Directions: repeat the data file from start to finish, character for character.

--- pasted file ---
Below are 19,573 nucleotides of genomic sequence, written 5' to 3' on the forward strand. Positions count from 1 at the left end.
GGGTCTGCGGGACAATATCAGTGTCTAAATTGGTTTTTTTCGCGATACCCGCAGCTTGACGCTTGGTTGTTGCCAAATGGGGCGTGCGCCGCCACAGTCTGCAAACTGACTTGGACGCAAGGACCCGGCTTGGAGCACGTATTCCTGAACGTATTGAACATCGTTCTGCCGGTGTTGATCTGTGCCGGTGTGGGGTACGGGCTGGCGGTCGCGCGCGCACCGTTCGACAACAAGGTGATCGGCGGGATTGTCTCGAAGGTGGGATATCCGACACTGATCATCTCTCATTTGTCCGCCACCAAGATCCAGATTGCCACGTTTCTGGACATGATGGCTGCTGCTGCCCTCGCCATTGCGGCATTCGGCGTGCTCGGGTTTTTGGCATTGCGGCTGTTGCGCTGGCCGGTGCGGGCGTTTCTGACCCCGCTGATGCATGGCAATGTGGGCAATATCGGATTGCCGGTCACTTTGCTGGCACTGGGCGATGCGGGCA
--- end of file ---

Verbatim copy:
Below are 19,573 nucleotides of genomic sequence, written 5' to 3' on the forward strand. Positions count from 1 at the left end.
GGGTCTGCGGGACAATATCAGTGTCTAAATTGGTTTTTTTCGCGATACCCGCAGCTTGACGCTTGGTTGTTGCCAAATGGGGCGTGCGCCGCCACAGTCTGCAAACTGACTTGGACGCAAGGACCCGGCTTGGAGCACGTATTCCTGAACGTATTGAACATCGTTCTGCCGGTGTTGATCTGTGCCGGTGTGGGGTACGGGCTGGCGGTCGCGCGCGCACCGTTCGACAACAAGGTGATCGGCGGGATTGTCTCGAAGGTGGGATATCCGACACTGATCATCTCTCATTTGTCCGCCACCAAGATCCAGATTGCCACGTTTCTGGACATGATGGCTGCTGCTGCCCTCGCCATTGCGGCATTCGGCGTGCTCGGGTTTTTGGCATTGCGGCTGTTGCGCTGGCCGGTGCGGGCGTTTCTGACCCCGCTGATGCATGGCAATGTGGGCAATATCGGATTGCCGGTCACTTTGCTGGCACTGGGCGATGCGGGCA